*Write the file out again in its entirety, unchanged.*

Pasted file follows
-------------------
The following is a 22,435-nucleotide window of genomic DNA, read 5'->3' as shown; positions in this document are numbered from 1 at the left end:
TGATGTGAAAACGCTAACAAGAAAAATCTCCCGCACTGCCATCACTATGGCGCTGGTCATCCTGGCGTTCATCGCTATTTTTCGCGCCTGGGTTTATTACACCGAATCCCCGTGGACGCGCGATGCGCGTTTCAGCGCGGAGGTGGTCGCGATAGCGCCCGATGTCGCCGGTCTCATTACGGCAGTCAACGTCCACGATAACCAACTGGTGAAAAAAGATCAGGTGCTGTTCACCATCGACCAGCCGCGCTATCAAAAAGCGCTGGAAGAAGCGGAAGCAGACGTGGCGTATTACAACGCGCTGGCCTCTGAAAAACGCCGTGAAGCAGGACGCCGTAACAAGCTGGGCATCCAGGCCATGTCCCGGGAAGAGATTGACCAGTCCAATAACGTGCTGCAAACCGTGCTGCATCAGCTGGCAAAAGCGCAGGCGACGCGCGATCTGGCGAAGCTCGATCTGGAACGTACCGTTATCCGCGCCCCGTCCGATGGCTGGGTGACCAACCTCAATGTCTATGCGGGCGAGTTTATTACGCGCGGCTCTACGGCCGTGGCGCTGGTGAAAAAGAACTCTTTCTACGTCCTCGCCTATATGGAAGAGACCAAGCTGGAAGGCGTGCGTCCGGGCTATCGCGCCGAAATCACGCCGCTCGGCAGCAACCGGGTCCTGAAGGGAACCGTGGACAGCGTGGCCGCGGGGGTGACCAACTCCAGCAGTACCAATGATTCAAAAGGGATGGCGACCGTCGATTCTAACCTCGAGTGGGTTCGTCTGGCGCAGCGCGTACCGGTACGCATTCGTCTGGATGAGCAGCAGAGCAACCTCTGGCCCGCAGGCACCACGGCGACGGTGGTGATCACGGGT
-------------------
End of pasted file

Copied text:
The following is a 22,435-nucleotide window of genomic DNA, read 5'->3' as shown; positions in this document are numbered from 1 at the left end:
TGATGTGAAAACGCTAACAAGAAAAATCTCCCGCACTGCCATCACTATGGCGCTGGTCATCCTGGCGTTCATCGCTATTTTTCGCGCCTGGGTTTATTACACCGAATCCCCGTGGACGCGCGATGCGCGTTTCAGCGCGGAGGTGGTCGCGATAGCGCCCGATGTCGCCGGTCTCATTACGGCAGTCAACGTCCACGATAACCAACTGGTGAAAAAAGATCAGGTGCTGTTCACCATCGACCAGCCGCGCTATCAAAAAGCGCTGGAAGAAGCGGAAGCAGACGTGGCGTATTACAACGCGCTGGCCTCTGAAAAACGCCGTGAAGCAGGACGCCGTAACAAGCTGGGCATCCAGGCCATGTCCCGGGAAGAGATTGACCAGTCCAATAACGTGCTGCAAACCGTGCTGCATCAGCTGGCAAAAGCGCAGGCGACGCGCGATCTGGCGAAGCTCGATCTGGAACGTACCGTTATCCGCGCCCCGTCCGATGGCTGGGTGACCAACCTCAATGTCTATGCGGGCGAGTTTATTACGCGCGGCTCTACGGCCGTGGCGCTGGTGAAAAAGAACTCTTTCTACGTCCTCGCCTATATGGAAGAGACCAAGCTGGAAGGCGTGCGTCCGGGCTATCGCGCCGAAATCACGCCGCTCGGCAGCAACCGGGTCCTGAAGGGAACCGTGGACAGCGTGGCCGCGGGGGTGACCAACTCCAGCAGTACCAATGATTCAAAAGGGATGGCGACCGTCGATTCTAACCTCGAGTGGGTTCGTCTGGCGCAGCGCGTACCGGTACGCATTCGTCTGGATGAGCAGCAGAGCAACCTCTGGCCCGCAGGCACCACGGCGACGGTGGTGATCACGGGT